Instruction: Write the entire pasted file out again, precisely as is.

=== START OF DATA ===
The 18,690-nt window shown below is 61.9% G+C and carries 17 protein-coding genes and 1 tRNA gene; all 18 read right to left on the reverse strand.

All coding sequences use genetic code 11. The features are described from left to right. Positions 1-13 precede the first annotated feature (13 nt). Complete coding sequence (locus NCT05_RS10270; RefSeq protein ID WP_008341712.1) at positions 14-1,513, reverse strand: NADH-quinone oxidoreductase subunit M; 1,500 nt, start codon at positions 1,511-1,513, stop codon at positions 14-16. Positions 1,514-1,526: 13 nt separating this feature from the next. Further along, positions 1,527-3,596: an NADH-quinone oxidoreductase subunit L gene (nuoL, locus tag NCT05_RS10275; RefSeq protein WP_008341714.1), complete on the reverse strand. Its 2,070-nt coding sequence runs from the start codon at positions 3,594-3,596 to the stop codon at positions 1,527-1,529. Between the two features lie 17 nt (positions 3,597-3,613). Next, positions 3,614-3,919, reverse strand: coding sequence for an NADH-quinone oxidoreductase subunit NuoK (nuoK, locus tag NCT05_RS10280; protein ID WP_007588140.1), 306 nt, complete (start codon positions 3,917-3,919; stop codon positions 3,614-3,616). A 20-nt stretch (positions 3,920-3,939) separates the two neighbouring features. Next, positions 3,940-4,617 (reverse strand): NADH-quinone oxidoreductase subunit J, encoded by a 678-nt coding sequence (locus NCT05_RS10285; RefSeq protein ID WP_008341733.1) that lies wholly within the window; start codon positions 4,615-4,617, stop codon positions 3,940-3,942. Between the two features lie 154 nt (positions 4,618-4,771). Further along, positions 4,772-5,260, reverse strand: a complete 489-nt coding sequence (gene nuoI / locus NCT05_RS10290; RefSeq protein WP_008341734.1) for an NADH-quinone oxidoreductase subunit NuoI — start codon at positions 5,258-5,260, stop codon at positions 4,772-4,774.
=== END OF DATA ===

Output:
The 18,690-nt window shown below is 61.9% G+C and carries 17 protein-coding genes and 1 tRNA gene; all 18 read right to left on the reverse strand.

All coding sequences use genetic code 11. The features are described from left to right. Positions 1-13 precede the first annotated feature (13 nt). Complete coding sequence (locus NCT05_RS10270; RefSeq protein ID WP_008341712.1) at positions 14-1,513, reverse strand: NADH-quinone oxidoreductase subunit M; 1,500 nt, start codon at positions 1,511-1,513, stop codon at positions 14-16. Positions 1,514-1,526: 13 nt separating this feature from the next. Further along, positions 1,527-3,596: an NADH-quinone oxidoreductase subunit L gene (nuoL, locus tag NCT05_RS10275; RefSeq protein WP_008341714.1), complete on the reverse strand. Its 2,070-nt coding sequence runs from the start codon at positions 3,594-3,596 to the stop codon at positions 1,527-1,529. Between the two features lie 17 nt (positions 3,597-3,613). Next, positions 3,614-3,919, reverse strand: coding sequence for an NADH-quinone oxidoreductase subunit NuoK (nuoK, locus tag NCT05_RS10280; protein ID WP_007588140.1), 306 nt, complete (start codon positions 3,917-3,919; stop codon positions 3,614-3,616). A 20-nt stretch (positions 3,920-3,939) separates the two neighbouring features. Next, positions 3,940-4,617 (reverse strand): NADH-quinone oxidoreductase subunit J, encoded by a 678-nt coding sequence (locus NCT05_RS10285; RefSeq protein ID WP_008341733.1) that lies wholly within the window; start codon positions 4,615-4,617, stop codon positions 3,940-3,942. Between the two features lie 154 nt (positions 4,618-4,771). Further along, positions 4,772-5,260, reverse strand: a complete 489-nt coding sequence (gene nuoI / locus NCT05_RS10290; RefSeq protein WP_008341734.1) for an NADH-quinone oxidoreductase subunit NuoI — start codon at positions 5,258-5,260, stop codon at positions 4,772-4,774.